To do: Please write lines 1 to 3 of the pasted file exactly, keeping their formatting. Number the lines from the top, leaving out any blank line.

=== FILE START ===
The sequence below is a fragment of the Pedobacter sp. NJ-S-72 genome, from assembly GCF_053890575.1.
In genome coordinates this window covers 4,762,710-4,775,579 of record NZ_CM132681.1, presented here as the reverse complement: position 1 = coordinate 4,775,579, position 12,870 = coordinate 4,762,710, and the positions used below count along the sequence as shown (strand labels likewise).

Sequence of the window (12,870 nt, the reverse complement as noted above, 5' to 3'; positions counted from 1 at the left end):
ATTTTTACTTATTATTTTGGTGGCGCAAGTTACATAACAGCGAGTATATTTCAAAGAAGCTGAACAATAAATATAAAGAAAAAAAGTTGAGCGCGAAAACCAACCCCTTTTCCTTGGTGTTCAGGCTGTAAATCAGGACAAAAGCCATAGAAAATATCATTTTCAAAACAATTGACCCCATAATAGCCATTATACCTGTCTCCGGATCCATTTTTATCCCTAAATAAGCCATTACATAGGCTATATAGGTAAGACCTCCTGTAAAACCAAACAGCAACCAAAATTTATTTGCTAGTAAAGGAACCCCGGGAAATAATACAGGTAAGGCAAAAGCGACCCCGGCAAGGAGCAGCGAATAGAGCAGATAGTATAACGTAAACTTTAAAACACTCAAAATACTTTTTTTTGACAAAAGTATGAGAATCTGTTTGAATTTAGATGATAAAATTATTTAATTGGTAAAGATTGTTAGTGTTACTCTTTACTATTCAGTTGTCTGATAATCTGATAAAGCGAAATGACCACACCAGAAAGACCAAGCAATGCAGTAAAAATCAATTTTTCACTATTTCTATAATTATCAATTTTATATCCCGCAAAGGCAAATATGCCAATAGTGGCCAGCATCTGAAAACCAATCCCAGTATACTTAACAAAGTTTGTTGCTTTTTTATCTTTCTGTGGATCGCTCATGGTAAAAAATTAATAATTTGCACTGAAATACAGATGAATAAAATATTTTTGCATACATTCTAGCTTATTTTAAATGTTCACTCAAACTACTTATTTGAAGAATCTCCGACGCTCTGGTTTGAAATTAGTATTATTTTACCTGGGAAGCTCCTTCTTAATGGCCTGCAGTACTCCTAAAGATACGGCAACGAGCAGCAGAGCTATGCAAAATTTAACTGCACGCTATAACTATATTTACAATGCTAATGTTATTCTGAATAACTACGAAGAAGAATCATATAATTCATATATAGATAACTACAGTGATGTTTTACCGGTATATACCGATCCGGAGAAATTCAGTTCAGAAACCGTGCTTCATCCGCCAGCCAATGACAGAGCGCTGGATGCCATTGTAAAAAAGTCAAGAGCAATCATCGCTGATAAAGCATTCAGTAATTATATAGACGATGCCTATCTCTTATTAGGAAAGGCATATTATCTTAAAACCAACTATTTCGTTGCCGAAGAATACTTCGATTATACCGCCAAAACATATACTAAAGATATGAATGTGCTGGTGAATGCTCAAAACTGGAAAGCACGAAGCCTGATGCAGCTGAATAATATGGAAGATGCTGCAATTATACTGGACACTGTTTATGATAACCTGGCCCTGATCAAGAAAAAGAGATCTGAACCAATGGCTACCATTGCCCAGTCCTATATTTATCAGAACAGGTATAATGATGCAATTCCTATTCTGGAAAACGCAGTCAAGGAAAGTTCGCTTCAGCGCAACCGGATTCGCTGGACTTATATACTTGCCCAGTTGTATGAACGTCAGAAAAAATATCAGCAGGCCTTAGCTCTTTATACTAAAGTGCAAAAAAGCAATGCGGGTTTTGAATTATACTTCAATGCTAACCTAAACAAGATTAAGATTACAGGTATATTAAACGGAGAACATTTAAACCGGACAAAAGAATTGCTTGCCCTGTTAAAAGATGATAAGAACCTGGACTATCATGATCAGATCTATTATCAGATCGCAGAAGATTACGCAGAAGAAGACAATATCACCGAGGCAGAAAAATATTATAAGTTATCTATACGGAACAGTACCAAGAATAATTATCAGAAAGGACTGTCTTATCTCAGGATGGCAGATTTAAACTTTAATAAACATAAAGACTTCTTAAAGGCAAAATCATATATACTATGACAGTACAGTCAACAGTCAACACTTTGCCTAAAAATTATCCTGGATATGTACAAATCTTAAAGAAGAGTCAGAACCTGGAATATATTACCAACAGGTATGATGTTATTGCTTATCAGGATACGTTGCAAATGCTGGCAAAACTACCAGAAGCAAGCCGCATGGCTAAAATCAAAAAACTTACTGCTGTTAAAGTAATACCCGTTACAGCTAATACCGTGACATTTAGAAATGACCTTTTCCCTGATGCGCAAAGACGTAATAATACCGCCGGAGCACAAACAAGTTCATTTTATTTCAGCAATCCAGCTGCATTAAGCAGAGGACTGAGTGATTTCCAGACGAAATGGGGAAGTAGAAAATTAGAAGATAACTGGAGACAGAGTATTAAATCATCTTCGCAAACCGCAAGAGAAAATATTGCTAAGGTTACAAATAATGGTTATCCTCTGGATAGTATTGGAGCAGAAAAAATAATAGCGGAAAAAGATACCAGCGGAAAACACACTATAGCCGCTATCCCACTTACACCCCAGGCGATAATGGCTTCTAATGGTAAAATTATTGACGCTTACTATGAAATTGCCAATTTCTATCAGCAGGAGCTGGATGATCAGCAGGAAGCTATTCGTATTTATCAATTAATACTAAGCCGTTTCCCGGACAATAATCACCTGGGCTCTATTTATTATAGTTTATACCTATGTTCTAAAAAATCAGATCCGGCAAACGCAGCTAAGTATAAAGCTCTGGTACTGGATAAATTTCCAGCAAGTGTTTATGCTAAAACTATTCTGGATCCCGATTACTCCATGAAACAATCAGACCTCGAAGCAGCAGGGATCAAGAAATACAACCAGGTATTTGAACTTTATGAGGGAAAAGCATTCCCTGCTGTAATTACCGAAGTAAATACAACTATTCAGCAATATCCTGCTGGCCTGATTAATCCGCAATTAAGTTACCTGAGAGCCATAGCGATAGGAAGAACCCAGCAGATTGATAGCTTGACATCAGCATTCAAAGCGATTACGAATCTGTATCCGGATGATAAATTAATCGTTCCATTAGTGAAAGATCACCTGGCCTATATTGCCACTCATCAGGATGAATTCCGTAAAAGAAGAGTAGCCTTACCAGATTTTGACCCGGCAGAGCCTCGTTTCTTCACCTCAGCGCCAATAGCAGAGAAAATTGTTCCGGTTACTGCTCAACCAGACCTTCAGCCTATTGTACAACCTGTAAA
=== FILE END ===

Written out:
The sequence below is a fragment of the Pedobacter sp. NJ-S-72 genome, from assembly GCF_053890575.1.
In genome coordinates this window covers 4,762,710-4,775,579 of record NZ_CM132681.1, presented here as the reverse complement: position 1 = coordinate 4,775,579, position 12,870 = coordinate 4,762,710, and the positions used below count along the sequence as shown (strand labels likewise).

Sequence of the window (12,870 nt, the reverse complement as noted above, 5' to 3'; positions counted from 1 at the left end):